Policy & Assessment

Read to Achieve Program Defies Progress

A recent analysis by researchers at North Carolina State University found no state-level impacts for its "Read to Achieve" (RtA) Initiative. The program's goal was to support on-grade reading mastery for all grade 3 students. Support included an optional reading camp for students between grades 3 and 4 and supplemental tutoring and extra reading help during the following school year.

RtA was begun in 2012 as a legislated effort to increase reading achievement among the youngest students in North Carolina. Implementation of the extra support occurred at the school district level but was funded primarily by the state. Five years in, however, the test scores have remained "relatively flat" in grade 4 and have even "slightly" declined in grade 3.

The project examined the outcomes for students in traditional public schools who first experienced the RtA initiative as grade 3 students during 2013-2014 and 2014-2015. Any improvements in end-of-grade reading scores for students who had the extra support across the state were "not statistically different" from improvements in those scores by students who received no RtA services. Likewise, there was no effect on reading scores for sub-groups of students, such as those from economically disadvantaged families. Not even participation in reading camps moved the needle for those students who attended.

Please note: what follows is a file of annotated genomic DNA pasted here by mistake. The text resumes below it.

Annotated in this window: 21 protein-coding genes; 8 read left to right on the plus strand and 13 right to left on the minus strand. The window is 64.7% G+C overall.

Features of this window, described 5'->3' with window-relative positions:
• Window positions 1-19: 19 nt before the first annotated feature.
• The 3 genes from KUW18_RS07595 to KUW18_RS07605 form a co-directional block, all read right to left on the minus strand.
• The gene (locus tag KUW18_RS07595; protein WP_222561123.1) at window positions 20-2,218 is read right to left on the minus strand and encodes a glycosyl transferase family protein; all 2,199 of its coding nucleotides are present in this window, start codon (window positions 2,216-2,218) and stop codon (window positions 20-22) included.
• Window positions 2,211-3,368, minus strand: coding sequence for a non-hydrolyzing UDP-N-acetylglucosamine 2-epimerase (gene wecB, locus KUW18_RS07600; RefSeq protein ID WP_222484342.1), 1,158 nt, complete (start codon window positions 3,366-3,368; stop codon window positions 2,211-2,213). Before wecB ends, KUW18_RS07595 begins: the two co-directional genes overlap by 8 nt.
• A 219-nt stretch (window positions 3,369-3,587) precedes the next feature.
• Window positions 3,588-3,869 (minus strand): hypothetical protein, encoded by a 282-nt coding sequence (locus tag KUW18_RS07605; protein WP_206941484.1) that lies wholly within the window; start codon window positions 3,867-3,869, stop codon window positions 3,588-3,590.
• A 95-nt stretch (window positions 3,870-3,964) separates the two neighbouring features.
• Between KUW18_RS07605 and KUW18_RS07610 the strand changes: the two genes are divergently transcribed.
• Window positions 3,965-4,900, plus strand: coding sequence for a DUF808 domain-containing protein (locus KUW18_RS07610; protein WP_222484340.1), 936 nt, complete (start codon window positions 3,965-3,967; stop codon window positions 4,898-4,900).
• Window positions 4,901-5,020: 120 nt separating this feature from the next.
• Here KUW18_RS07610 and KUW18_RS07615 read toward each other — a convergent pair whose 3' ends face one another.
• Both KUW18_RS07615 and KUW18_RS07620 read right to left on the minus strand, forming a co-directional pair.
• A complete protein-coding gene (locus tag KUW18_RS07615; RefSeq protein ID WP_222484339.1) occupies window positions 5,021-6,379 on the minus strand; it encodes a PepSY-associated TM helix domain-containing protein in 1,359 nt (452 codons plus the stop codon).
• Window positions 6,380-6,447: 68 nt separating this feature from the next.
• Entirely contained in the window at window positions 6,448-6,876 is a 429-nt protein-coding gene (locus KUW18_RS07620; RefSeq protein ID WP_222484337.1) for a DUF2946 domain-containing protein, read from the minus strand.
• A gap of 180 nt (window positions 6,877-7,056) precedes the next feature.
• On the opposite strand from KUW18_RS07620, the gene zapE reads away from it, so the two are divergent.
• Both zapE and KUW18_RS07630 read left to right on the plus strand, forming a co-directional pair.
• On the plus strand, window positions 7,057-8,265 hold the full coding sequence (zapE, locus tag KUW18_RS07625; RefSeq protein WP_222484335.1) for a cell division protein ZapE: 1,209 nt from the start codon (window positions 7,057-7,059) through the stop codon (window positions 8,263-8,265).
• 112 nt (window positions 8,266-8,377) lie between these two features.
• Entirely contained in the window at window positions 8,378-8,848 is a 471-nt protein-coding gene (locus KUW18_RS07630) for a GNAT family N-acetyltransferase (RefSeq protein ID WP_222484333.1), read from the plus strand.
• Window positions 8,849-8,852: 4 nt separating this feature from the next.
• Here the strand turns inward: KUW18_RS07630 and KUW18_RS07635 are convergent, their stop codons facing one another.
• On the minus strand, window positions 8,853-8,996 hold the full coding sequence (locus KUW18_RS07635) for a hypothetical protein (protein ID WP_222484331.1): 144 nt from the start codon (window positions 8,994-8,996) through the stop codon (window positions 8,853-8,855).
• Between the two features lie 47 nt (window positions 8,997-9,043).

In their report on the findings, the researchers suggested that a big portion of the "general lack of overall progress" might have to do with gaps in the policy and implementation "on the ground." For example, policy assumes that there's statewide availability of high-quality reading teachers for every district, which may not be true.

The analysis suggested that the state invest in whatever's needed for "implementation fidelity"; identify local level programs that are working and scale those up; and shift the project from an emphasis on grade 3 to an emphasis on all grades up to and including grade 3.

The project was undertaken by researchers in the William and Ida Friday Institute for Educational Innovation in the university's College of Education. The work was funded by the Institute for Education Sciences within the U.S. Department of Education.

The report of findings is openly available on the Friday Institute's website.

About the Author

Dian Schaffhauser is a senior contributing editor for 1105 Media's education publications THE Journal and Campus Technology. She can be reached at dian@dischaffhauser.com or on Twitter @schaffhauser.

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